Friday, July 30, 2010


We need fats in our diet, but we should choose mono-unsaturated and poly-unsaturated fats over saturated fats whenever possible. This means choosing vegetable oils in preference to solid animal fats.

Whatever kind of vegetable oil you choose, it is best to remember that all vegetable oils are 100% fat and one tablespoon contains 99kcals/416kjoules! And even vegetable oils contain saturated fats. Coconut oil is about 95% saturated fat but sunflower oil is only 10% saturated fat, and safflower and rapeseed oils are less than 10% saturated fat. We need to cut down our intake of saturated fats, so using coconut oil for cooking is probably not a good idea.

Another thing you need to consider when cooking with oil is the smoking point. At what temperature will the oil smoke? When heated to smoking point, oil produces an unpleasant odour, the flavour can be spoiled and the vitamin content is reduced. Some oils when heated convert to trans-fatty acids which we definitely don’t want to eat.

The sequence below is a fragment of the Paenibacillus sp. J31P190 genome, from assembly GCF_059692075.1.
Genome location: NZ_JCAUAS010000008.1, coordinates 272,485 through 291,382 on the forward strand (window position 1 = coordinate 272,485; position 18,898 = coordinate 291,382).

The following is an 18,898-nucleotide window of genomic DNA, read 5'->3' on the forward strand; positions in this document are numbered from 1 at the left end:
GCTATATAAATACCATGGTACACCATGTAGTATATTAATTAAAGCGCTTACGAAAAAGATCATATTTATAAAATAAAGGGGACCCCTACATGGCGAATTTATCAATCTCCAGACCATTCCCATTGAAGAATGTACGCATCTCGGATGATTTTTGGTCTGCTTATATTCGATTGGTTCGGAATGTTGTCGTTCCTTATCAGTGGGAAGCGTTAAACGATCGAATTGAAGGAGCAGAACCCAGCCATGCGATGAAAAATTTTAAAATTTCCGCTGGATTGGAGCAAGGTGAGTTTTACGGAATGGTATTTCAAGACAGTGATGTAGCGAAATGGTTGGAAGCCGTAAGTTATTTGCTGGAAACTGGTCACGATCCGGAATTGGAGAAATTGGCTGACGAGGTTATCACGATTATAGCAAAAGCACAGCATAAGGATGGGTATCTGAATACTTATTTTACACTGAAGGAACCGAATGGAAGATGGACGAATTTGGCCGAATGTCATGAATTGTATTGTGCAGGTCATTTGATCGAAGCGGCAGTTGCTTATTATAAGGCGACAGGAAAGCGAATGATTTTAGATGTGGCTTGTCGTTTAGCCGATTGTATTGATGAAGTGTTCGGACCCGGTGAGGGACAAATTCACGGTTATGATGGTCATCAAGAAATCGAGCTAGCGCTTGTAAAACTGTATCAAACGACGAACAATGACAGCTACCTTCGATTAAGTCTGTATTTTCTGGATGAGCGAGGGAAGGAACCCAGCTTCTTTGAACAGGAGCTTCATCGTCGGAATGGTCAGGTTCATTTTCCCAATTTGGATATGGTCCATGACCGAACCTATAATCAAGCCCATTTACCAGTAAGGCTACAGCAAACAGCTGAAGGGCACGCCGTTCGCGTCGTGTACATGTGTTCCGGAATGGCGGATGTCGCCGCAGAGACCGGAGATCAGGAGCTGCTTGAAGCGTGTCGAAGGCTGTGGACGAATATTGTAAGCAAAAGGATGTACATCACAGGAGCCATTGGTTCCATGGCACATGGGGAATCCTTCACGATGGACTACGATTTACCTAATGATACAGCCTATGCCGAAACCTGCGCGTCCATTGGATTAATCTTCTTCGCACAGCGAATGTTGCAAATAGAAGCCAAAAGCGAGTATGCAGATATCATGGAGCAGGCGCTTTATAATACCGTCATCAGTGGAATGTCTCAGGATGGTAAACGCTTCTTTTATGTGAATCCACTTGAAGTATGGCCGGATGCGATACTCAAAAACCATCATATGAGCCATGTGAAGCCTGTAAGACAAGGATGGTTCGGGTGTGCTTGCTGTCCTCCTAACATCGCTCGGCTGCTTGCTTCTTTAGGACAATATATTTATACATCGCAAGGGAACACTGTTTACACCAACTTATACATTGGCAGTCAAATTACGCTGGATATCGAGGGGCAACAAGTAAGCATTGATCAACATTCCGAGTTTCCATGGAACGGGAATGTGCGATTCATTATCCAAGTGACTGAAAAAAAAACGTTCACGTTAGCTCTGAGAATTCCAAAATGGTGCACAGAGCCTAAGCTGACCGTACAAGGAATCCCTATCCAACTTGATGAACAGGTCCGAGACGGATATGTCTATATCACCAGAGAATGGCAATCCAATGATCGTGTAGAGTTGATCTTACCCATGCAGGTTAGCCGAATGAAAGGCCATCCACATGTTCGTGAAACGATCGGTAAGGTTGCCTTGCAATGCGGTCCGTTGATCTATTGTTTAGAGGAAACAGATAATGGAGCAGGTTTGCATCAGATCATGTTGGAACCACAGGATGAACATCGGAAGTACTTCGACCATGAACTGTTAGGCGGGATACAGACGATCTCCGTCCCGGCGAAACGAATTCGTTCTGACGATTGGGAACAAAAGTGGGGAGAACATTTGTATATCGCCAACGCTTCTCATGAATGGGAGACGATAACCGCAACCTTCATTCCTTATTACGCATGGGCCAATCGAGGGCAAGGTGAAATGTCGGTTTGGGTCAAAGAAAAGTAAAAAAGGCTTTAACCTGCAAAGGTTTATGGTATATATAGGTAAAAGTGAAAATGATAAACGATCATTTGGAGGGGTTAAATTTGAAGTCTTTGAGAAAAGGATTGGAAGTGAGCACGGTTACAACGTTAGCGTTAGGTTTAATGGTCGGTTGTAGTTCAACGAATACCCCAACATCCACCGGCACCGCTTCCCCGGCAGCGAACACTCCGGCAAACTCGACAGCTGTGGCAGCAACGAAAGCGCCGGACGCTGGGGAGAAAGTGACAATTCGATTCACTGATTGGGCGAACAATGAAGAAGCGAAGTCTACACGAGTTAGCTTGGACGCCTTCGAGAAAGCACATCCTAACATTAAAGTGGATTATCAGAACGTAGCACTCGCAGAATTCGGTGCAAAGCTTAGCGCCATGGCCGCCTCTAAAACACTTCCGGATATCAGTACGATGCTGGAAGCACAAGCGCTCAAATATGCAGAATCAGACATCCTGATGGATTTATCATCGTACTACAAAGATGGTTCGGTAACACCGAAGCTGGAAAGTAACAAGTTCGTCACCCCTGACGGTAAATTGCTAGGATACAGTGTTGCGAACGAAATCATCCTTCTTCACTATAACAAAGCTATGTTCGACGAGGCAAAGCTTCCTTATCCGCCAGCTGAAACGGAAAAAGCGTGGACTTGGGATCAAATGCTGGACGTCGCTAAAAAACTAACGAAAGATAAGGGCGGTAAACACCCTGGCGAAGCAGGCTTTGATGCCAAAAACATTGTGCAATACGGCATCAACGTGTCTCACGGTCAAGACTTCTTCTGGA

Olive oil, whether from the first, second or subsequent pressings, is not suitable for cooking. Keep it for use as a salad dressing. It is very expensive, so use sparingly. Olive oil will keep for up to a year in the fridge, or up to six months on the counter top.

The best choice for cooking is corn or sunflower oil. These are both suitable for heating to high temperatures.
I very seldom use oil in cooking, preferring a non-stick cooking spray, which serves the same purpose. If I do use oil – probably no more than a teaspoonful at a time – I choose sunflower oil.

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